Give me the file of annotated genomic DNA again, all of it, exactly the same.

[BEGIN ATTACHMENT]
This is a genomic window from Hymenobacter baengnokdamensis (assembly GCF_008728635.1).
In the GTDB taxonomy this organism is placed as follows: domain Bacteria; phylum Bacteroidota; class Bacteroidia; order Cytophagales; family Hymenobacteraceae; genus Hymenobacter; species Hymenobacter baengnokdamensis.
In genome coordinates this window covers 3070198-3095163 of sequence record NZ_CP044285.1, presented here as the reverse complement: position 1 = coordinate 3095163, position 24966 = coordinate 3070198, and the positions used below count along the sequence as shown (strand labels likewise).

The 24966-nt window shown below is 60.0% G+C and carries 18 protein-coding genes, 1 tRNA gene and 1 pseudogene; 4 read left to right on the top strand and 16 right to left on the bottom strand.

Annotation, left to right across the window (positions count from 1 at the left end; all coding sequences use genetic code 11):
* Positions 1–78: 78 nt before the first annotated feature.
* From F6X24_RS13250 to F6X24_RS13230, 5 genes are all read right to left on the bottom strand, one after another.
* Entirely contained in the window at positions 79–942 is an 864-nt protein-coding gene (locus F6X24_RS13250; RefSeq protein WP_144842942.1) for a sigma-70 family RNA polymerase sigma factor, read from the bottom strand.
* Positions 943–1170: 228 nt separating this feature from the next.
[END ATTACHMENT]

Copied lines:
This is a genomic window from Hymenobacter baengnokdamensis (assembly GCF_008728635.1).
In the GTDB taxonomy this organism is placed as follows: domain Bacteria; phylum Bacteroidota; class Bacteroidia; order Cytophagales; family Hymenobacteraceae; genus Hymenobacter; species Hymenobacter baengnokdamensis.
In genome coordinates this window covers 3070198-3095163 of sequence record NZ_CP044285.1, presented here as the reverse complement: position 1 = coordinate 3095163, position 24966 = coordinate 3070198, and the positions used below count along the sequence as shown (strand labels likewise).

The 24966-nt window shown below is 60.0% G+C and carries 18 protein-coding genes, 1 tRNA gene and 1 pseudogene; 4 read left to right on the top strand and 16 right to left on the bottom strand.

Annotation, left to right across the window (positions count from 1 at the left end; all coding sequences use genetic code 11):
* Positions 1–78: 78 nt before the first annotated feature.
* From F6X24_RS13250 to F6X24_RS13230, 5 genes are all read right to left on the bottom strand, one after another.
* Entirely contained in the window at positions 79–942 is an 864-nt protein-coding gene (locus F6X24_RS13250; RefSeq protein WP_144842942.1) for a sigma-70 family RNA polymerase sigma factor, read from the bottom strand.
* Positions 943–1170: 228 nt separating this feature from the next.